This author participates in the Readers' Favorite Book Review Exchange Program, which is open to all authors and is completely free. Simply put, you agree to provide an honest review an author's book in exchange for the author doing the same for you. What sites your reviews are posted on (B&N, Amazon, etc.) and whether you send digital (eBook, PDF, Word, etc.) or hard copies of your books to each other for review is up to you. To begin, click the purple email icon to send this author a private email, and be sure to describe your book or include a link to your Readers' Favorite review page or Amazon page.
This author participates in the Readers' Favorite Book Donation Program, which was created to help nonprofit and charitable organizations (schools, libraries, convalescent homes, soldier donation programs, etc.) by providing them with free books and to help authors garner more exposure for their work. This author is willing to donate free copies of their book in exchange for reviews (if circumstances allow) and the knowledge that their book is being read and enjoyed. To begin, click the purple email icon to send this author a private email. Be sure to tell the author who you are, what organization you are with, how many books you need, how they will be used, and the number of reviews, if any, you would be able to provide.
Reviewed by Emily-Jane Hills Orford for Readers' Favorite
Do you have cousins? How many and where do they live? Are they close to you in age? Do you see them at family gatherings? All living creatures have cousins. It’s part of that wonderful, elaborate connection known as a family tree. Sometimes we know our cousins; sometimes we don’t. But they’re out there and they are a part of your family, just like you. Even bushy-tailed squirrels have cousins – and lots of them. There’s so much you can do with cousins, but the important thing is that cousins can be best friends for life, even when you don’t live close enough to get together regularly.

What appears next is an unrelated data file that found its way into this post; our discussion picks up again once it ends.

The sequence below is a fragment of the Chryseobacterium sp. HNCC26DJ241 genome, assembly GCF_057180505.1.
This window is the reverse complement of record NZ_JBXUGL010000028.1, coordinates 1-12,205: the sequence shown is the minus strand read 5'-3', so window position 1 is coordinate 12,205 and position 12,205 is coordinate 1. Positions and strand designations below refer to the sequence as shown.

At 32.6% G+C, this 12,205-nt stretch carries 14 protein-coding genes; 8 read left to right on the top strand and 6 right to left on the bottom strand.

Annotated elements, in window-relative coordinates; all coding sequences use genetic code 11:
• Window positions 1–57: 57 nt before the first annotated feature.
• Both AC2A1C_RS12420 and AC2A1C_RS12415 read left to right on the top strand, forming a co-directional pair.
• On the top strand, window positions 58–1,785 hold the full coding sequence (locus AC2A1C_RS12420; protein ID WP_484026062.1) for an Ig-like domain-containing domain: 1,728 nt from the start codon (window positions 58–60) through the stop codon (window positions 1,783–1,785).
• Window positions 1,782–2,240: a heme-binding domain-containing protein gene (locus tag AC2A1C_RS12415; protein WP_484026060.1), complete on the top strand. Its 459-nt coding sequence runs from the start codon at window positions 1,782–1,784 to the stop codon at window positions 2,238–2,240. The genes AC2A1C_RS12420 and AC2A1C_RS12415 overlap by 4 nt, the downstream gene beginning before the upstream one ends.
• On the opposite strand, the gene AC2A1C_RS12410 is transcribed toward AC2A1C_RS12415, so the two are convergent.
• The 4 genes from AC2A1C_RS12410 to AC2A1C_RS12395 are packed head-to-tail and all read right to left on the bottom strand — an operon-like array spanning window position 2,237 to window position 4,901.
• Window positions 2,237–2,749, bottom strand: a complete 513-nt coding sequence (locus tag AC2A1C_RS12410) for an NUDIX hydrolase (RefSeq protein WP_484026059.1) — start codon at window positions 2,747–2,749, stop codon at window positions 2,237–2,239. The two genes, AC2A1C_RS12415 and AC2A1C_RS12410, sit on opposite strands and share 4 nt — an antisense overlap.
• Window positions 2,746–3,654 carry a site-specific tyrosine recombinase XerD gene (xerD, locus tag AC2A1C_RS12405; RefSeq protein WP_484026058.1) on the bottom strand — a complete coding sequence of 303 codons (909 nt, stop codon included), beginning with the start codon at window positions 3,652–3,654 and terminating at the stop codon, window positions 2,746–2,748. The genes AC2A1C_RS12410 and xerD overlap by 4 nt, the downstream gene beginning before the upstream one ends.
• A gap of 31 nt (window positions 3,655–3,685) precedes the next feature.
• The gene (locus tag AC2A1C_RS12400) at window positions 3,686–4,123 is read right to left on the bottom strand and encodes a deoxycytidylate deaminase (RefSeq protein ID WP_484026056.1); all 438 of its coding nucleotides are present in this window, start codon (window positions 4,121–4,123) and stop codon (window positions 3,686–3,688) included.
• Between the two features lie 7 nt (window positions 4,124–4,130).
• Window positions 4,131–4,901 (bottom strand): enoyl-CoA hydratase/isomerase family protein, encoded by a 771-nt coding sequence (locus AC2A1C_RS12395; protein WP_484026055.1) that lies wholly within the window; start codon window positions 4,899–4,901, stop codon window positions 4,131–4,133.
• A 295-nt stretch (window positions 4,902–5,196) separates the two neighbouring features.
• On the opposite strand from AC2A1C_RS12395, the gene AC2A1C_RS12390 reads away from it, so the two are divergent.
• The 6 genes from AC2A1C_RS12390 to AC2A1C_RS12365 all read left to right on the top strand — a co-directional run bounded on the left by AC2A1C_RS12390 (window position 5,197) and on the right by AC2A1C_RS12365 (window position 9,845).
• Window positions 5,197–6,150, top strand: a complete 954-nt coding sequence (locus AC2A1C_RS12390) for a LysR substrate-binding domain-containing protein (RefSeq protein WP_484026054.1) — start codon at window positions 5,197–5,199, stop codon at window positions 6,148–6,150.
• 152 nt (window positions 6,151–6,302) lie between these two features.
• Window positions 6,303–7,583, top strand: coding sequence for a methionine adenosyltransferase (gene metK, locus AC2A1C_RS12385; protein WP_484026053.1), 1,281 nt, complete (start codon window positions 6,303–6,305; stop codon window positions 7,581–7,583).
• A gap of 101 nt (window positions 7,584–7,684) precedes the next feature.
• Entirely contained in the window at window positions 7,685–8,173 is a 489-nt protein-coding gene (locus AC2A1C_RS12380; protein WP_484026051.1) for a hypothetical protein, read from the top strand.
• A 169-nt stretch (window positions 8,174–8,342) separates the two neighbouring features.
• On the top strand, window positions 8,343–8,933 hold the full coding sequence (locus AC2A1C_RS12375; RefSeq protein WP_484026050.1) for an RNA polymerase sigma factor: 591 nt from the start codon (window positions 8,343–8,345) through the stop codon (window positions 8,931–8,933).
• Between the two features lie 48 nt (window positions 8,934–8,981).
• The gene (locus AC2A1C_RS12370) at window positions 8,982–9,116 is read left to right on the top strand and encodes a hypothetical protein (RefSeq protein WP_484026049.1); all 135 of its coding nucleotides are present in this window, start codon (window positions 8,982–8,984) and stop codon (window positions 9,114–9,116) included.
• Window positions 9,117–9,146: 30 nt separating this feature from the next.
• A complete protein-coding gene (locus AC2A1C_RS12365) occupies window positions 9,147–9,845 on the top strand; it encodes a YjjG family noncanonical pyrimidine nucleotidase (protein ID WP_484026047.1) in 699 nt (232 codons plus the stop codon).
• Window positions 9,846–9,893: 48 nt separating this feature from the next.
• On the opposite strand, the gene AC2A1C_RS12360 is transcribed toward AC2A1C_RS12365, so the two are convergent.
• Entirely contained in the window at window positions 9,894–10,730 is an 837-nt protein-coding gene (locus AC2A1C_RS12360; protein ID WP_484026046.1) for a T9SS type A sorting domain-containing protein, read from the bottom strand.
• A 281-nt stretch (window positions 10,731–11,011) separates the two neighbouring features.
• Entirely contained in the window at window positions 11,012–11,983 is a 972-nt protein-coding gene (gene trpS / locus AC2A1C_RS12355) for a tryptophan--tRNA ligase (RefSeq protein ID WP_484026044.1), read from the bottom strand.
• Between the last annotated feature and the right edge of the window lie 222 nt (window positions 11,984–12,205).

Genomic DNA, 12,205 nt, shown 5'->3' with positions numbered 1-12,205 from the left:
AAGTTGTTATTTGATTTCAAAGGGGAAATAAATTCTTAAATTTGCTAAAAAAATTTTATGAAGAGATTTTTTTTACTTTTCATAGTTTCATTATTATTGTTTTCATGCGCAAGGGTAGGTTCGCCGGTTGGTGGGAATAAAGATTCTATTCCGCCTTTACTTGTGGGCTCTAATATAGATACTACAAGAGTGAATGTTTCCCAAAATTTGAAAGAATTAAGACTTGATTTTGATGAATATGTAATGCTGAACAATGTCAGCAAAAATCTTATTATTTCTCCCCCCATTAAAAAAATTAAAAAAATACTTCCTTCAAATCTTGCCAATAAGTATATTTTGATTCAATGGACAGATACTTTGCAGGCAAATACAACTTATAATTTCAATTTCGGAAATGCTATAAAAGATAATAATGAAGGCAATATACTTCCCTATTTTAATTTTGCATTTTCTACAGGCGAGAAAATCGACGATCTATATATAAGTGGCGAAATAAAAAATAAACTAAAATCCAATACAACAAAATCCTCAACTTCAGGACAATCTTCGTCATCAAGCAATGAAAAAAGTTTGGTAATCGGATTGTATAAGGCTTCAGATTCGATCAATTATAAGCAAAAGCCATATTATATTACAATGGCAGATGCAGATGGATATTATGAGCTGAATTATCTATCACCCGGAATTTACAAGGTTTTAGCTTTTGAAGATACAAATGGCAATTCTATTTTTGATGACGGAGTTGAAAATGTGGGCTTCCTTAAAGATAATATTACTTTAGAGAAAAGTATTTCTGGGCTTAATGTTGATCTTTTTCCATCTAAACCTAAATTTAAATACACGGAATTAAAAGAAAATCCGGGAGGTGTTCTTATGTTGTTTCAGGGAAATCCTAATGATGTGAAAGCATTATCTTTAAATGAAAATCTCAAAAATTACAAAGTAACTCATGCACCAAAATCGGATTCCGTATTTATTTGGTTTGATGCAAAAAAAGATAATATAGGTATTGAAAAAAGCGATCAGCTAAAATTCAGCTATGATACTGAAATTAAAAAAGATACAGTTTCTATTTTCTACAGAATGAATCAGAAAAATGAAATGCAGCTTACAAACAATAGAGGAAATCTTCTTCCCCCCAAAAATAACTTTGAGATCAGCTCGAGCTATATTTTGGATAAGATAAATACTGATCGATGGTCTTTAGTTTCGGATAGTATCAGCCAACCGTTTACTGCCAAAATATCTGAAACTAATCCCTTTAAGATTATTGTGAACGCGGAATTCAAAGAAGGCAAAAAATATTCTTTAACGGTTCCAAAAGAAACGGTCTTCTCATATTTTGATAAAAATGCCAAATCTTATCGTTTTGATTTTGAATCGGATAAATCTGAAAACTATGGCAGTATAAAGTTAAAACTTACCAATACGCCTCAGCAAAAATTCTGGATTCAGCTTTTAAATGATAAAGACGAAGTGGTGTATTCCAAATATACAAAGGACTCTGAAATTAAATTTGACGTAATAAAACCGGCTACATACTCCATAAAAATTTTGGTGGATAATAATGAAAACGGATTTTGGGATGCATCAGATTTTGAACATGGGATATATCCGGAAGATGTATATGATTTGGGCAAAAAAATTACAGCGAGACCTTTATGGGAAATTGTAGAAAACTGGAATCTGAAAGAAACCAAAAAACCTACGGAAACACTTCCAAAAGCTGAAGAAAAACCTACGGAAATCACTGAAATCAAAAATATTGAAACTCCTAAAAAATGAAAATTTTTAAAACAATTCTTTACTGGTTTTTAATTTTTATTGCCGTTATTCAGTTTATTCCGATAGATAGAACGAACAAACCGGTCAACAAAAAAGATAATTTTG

Marnie Reynolds-Bourque’s picture book story, Cousins, is a different type of story that addresses family connections. There aren’t many books about cousins and extended family connections, so this book is an interesting gem to help young readers understand how a large family is interconnected. The book is designed for interactive conversations between the child and parent/guardian. Complete with colorful illustrations, focusing on the squirrel family as a non-partisan example, each page has only a few simple words so young readers can increase their reading vocabulary. At the end are some family tree examples to demonstrate where and how cousins fit into the extended family perspective. This provides a visual concept of how the family units are connected, while the parent/guardian can fill in the blanks of their own specific family bonds. It’s interesting that the author includes family friend connections, what we used to describe as courtesy aunts, uncles, and cousins – family without the blood ties that bind. Beautifully and compassionately presented.